Serious crimes involving the use of guns are increasing, including a hostage-taking incident in Aichi Prefecture and the shooting death of the mayor of Nagasaki. Comprehensive measures will be mounted to counter crimes involving the use of guns. To act against illegal possession of firearms and their use in crimes that pose a threat to Japan窶冱 peaceful living environment, members and persons related to organized crime will be subjected to rigorous arrest and indictment policies. Additionally, border measures will be bolstered to prevent the smuggling of guns. Procedures for licensing and possession of firearms used for hunting and competitive sports will be reviewed.
5. Preventing false charges through video recording of interrogations
The criminal justice system will be reformed for increased fairness and transparency. As part of these reforms, measures will be taken to prevent forced confessions under interrogation and the filing of false charges. The Democratic Party of Japan has submitted the 窶廝ill Concerning the Revision of Code of Criminal Procedure窶 mandating that interrogation processes be made visible through such means as video recording and establishing the right of counsel during interrogation. Continued efforts will be made to enact this bill. Laws will also be enacted for thorough disclosure of evidence in criminal court cases.
6. Establishment of Human Rights Violations Relief Agency
The Democratic Party of Japan previously submitted the 窶廝ill Concerning Prevention and Relief of Human Rights Violations.窶 However, deliberations on this bill have been stalled because of the government窶冱 refusal to submit the 窶廝ill for the Protection of Human Rights.窶 The main features of the bill submitted by the Democratic Party of Japan are the following: the establishment of a Central Human Rights Commission as an extra-ministerial agency of the Cabinet Office; the establishment of Local Human Rights Commissions in all prefectures; the specification of intermediation and arbitration procedures in human rights violation cases; and, the exclusion of media organizations from the application of special relief procedures. Continued efforts will be made for the enactment of this bill.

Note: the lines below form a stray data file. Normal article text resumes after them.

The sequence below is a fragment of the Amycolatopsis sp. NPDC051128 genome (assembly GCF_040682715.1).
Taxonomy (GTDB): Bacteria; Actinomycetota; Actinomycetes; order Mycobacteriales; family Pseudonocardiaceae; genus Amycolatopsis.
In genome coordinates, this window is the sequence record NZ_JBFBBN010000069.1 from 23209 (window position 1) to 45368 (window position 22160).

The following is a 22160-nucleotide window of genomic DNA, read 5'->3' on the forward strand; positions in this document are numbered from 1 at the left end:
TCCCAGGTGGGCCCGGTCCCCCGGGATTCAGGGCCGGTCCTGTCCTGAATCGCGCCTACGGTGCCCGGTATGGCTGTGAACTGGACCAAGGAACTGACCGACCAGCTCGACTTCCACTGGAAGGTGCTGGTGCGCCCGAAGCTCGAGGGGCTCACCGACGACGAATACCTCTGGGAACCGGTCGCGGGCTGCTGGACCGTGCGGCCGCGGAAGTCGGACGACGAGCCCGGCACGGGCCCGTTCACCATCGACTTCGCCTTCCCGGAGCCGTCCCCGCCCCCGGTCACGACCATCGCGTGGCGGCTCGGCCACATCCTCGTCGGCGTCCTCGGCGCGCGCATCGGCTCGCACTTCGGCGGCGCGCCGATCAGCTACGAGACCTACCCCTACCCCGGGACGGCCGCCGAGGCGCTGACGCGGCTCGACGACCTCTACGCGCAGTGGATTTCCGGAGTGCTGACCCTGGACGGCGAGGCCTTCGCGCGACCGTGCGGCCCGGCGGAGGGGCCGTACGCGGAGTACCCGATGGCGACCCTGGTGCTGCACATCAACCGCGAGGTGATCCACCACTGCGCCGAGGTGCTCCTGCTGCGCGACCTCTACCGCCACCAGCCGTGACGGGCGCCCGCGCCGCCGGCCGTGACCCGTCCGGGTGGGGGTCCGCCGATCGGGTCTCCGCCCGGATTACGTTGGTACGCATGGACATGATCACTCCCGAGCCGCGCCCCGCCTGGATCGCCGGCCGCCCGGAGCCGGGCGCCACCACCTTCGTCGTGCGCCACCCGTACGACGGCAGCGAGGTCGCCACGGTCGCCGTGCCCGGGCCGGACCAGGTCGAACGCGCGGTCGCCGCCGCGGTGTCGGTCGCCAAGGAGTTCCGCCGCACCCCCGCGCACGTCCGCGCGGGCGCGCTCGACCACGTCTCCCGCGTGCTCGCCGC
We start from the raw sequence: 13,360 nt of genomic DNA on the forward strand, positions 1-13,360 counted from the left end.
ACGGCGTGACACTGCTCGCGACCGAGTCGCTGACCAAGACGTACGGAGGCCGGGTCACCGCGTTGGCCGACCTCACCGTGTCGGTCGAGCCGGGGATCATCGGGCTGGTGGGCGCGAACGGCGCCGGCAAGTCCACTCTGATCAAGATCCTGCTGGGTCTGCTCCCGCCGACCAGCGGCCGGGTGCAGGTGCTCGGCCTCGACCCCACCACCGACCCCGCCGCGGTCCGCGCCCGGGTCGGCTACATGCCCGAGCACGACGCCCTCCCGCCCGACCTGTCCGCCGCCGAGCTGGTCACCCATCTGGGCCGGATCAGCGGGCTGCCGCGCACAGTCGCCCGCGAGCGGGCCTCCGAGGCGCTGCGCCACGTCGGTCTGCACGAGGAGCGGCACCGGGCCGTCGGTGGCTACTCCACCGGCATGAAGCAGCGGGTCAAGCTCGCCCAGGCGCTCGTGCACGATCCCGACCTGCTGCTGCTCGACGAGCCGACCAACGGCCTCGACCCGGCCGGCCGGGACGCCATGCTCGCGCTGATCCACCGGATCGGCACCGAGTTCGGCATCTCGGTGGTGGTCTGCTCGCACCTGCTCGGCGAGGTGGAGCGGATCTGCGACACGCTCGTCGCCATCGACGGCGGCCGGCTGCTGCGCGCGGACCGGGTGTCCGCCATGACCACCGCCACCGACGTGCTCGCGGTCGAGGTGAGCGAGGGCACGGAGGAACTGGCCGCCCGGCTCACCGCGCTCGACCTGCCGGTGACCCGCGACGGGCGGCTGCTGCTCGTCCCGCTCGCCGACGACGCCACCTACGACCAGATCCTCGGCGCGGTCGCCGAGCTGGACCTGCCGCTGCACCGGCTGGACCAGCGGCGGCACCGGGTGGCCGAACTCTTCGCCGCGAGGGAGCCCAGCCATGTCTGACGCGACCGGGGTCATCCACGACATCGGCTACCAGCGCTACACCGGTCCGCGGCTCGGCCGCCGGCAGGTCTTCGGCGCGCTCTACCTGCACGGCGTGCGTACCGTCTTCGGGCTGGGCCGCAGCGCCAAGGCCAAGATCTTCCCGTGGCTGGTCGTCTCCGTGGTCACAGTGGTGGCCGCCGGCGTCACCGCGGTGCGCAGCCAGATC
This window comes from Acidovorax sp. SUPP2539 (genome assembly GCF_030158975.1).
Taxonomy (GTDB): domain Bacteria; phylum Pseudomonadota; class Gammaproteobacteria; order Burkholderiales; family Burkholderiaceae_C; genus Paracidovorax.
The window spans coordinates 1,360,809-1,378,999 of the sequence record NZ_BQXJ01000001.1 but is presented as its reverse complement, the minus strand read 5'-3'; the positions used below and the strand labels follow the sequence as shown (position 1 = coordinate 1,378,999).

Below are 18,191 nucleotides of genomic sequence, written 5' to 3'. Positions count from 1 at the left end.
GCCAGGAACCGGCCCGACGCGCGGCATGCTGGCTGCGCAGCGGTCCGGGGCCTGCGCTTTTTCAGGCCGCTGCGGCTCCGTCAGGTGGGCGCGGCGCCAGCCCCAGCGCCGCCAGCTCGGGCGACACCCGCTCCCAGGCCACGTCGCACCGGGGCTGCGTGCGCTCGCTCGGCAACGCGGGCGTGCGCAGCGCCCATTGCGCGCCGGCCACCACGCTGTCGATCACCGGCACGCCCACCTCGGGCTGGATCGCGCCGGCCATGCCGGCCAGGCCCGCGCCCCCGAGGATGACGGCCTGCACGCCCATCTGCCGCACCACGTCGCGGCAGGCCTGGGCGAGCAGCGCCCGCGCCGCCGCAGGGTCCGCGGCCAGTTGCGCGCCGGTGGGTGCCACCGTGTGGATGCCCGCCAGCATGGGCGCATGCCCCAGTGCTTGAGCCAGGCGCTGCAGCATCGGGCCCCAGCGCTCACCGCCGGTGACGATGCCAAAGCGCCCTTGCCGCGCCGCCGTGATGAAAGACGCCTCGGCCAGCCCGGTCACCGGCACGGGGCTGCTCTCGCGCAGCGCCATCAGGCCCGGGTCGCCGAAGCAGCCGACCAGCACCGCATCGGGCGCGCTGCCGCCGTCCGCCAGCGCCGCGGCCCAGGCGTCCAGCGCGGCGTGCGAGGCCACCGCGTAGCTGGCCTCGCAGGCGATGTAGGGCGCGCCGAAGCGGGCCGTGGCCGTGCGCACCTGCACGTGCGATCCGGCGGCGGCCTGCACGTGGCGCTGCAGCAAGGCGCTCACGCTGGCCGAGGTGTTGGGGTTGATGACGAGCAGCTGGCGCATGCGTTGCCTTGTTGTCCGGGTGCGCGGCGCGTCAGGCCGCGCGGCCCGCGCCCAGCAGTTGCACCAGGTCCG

7. Opposing the introduction of the crime of conspiracy
In preparation for ratification of the United Nations Convention against Transnational Organized Crime, the government has submitted a bill to the Diet for establishing acts of conspiracy as a punishable crime. The crime of conspiracy is intended to punish persons who have conspired to commit crimes in connection with the activities of an organization. However, this revision threatens to completely overturn Japan窶冱 criminal justice system for the following reasons. Mere discussion of a criminal act constitutes a crime even if no preparations and no actions have been initiated to commit the crime. Conspiracy charges may be attached to a total of 619 crimes, many of which are crimes with no international implication or not even categorized as serious crimes. In reality, the Convention goes no further than to require its signatories to 窶徼ake the necessary measures 窶ｦ in accordance with fundamental principles of its domestic law.窶 Moreover, almost all of the serious crimes specified in the Convention are already defined as punishable crimes under the provisions against preliminary acts, preparatory acts, aiding and abetting, and acting as co-principal in the crime of conspiracy contained in existing Japanese laws. It can be concluded that Japan can ratify the Convention without enacting any new legislation whatsoever. Therefore, the Democratic Party of Japan strongly opposes the enactment of the government bill.